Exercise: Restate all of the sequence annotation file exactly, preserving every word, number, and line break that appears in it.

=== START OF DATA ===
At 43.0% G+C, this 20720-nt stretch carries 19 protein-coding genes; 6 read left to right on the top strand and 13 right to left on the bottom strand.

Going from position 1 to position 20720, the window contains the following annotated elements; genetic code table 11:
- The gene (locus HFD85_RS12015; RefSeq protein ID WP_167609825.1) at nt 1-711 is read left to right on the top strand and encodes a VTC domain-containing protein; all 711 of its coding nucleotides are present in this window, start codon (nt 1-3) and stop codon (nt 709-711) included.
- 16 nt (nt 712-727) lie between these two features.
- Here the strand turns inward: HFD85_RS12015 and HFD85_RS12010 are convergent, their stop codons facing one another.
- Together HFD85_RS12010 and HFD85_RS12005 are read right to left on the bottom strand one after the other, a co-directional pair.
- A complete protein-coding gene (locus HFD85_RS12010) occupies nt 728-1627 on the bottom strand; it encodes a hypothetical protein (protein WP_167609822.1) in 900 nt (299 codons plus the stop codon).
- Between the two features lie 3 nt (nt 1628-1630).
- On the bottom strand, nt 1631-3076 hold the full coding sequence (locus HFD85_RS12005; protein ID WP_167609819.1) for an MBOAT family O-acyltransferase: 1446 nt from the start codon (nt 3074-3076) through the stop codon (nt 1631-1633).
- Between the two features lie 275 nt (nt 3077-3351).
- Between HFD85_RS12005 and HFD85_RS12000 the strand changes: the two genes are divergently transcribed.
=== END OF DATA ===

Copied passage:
At 43.0% G+C, this 20720-nt stretch carries 19 protein-coding genes; 6 read left to right on the top strand and 13 right to left on the bottom strand.

Going from position 1 to position 20720, the window contains the following annotated elements; genetic code table 11:
- The gene (locus HFD85_RS12015; RefSeq protein ID WP_167609825.1) at nt 1-711 is read left to right on the top strand and encodes a VTC domain-containing protein; all 711 of its coding nucleotides are present in this window, start codon (nt 1-3) and stop codon (nt 709-711) included.
- 16 nt (nt 712-727) lie between these two features.
- Here the strand turns inward: HFD85_RS12015 and HFD85_RS12010 are convergent, their stop codons facing one another.
- Together HFD85_RS12010 and HFD85_RS12005 are read right to left on the bottom strand one after the other, a co-directional pair.
- A complete protein-coding gene (locus HFD85_RS12010) occupies nt 728-1627 on the bottom strand; it encodes a hypothetical protein (protein WP_167609822.1) in 900 nt (299 codons plus the stop codon).
- Between the two features lie 3 nt (nt 1628-1630).
- On the bottom strand, nt 1631-3076 hold the full coding sequence (locus HFD85_RS12005; protein ID WP_167609819.1) for an MBOAT family O-acyltransferase: 1446 nt from the start codon (nt 3074-3076) through the stop codon (nt 1631-1633).
- Between the two features lie 275 nt (nt 3077-3351).
- Between HFD85_RS12005 and HFD85_RS12000 the strand changes: the two genes are divergently transcribed.